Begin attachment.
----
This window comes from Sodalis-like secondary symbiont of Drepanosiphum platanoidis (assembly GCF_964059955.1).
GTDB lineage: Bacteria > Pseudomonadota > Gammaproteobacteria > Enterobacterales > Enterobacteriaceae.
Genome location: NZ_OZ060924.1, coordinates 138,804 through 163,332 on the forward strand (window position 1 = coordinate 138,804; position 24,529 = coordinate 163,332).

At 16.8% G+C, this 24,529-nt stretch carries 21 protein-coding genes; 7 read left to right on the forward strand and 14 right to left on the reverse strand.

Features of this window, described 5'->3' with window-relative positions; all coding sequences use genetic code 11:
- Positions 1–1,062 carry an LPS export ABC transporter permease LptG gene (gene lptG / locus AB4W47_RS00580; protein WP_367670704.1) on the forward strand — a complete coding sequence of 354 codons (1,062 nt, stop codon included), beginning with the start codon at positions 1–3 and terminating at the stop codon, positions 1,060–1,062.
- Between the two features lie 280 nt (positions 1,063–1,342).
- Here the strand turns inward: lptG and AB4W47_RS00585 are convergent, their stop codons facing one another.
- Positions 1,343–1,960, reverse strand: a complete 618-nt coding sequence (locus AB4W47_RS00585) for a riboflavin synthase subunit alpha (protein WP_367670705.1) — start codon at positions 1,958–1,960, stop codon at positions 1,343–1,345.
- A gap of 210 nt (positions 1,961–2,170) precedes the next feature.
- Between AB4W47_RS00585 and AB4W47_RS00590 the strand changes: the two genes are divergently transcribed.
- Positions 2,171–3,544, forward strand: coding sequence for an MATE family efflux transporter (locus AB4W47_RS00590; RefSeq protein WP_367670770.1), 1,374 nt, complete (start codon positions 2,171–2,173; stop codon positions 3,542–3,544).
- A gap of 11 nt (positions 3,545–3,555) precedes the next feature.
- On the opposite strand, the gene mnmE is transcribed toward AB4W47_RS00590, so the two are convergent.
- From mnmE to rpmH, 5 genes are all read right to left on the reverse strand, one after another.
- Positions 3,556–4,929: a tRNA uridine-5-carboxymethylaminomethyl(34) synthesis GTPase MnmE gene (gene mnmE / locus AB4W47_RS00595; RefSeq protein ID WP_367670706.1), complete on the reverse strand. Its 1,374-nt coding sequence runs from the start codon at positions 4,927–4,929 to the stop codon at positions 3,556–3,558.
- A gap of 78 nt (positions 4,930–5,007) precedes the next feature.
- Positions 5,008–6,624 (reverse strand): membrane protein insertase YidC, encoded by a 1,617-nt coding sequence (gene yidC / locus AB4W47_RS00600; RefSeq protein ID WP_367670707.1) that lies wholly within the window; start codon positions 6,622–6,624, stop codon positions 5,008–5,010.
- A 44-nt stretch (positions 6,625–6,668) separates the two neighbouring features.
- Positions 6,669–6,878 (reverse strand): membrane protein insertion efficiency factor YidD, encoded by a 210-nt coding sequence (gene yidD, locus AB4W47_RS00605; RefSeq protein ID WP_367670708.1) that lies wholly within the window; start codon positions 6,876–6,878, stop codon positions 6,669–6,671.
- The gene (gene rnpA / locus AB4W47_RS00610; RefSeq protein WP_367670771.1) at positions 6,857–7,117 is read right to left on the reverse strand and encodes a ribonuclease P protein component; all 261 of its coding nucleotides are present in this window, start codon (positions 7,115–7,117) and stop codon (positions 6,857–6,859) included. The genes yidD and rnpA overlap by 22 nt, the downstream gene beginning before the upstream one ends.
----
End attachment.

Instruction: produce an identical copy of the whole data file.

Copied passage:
This window comes from Sodalis-like secondary symbiont of Drepanosiphum platanoidis (assembly GCF_964059955.1).
GTDB lineage: Bacteria > Pseudomonadota > Gammaproteobacteria > Enterobacterales > Enterobacteriaceae.
Genome location: NZ_OZ060924.1, coordinates 138,804 through 163,332 on the forward strand (window position 1 = coordinate 138,804; position 24,529 = coordinate 163,332).

At 16.8% G+C, this 24,529-nt stretch carries 21 protein-coding genes; 7 read left to right on the forward strand and 14 right to left on the reverse strand.

Features of this window, described 5'->3' with window-relative positions; all coding sequences use genetic code 11:
- Positions 1–1,062 carry an LPS export ABC transporter permease LptG gene (gene lptG / locus AB4W47_RS00580; protein WP_367670704.1) on the forward strand — a complete coding sequence of 354 codons (1,062 nt, stop codon included), beginning with the start codon at positions 1–3 and terminating at the stop codon, positions 1,060–1,062.
- Between the two features lie 280 nt (positions 1,063–1,342).
- Here the strand turns inward: lptG and AB4W47_RS00585 are convergent, their stop codons facing one another.
- Positions 1,343–1,960, reverse strand: a complete 618-nt coding sequence (locus AB4W47_RS00585) for a riboflavin synthase subunit alpha (protein WP_367670705.1) — start codon at positions 1,958–1,960, stop codon at positions 1,343–1,345.
- A gap of 210 nt (positions 1,961–2,170) precedes the next feature.
- Between AB4W47_RS00585 and AB4W47_RS00590 the strand changes: the two genes are divergently transcribed.
- Positions 2,171–3,544, forward strand: coding sequence for an MATE family efflux transporter (locus AB4W47_RS00590; RefSeq protein WP_367670770.1), 1,374 nt, complete (start codon positions 2,171–2,173; stop codon positions 3,542–3,544).
- A gap of 11 nt (positions 3,545–3,555) precedes the next feature.
- On the opposite strand, the gene mnmE is transcribed toward AB4W47_RS00590, so the two are convergent.
- From mnmE to rpmH, 5 genes are all read right to left on the reverse strand, one after another.
- Positions 3,556–4,929: a tRNA uridine-5-carboxymethylaminomethyl(34) synthesis GTPase MnmE gene (gene mnmE / locus AB4W47_RS00595; RefSeq protein ID WP_367670706.1), complete on the reverse strand. Its 1,374-nt coding sequence runs from the start codon at positions 4,927–4,929 to the stop codon at positions 3,556–3,558.
- A gap of 78 nt (positions 4,930–5,007) precedes the next feature.
- Positions 5,008–6,624 (reverse strand): membrane protein insertase YidC, encoded by a 1,617-nt coding sequence (gene yidC / locus AB4W47_RS00600; RefSeq protein ID WP_367670707.1) that lies wholly within the window; start codon positions 6,622–6,624, stop codon positions 5,008–5,010.
- A 44-nt stretch (positions 6,625–6,668) separates the two neighbouring features.
- Positions 6,669–6,878 (reverse strand): membrane protein insertion efficiency factor YidD, encoded by a 210-nt coding sequence (gene yidD, locus AB4W47_RS00605; RefSeq protein ID WP_367670708.1) that lies wholly within the window; start codon positions 6,876–6,878, stop codon positions 6,669–6,671.
- The gene (gene rnpA / locus AB4W47_RS00610; RefSeq protein WP_367670771.1) at positions 6,857–7,117 is read right to left on the reverse strand and encodes a ribonuclease P protein component; all 261 of its coding nucleotides are present in this window, start codon (positions 7,115–7,117) and stop codon (positions 6,857–6,859) included. The genes yidD and rnpA overlap by 22 nt, the downstream gene beginning before the upstream one ends.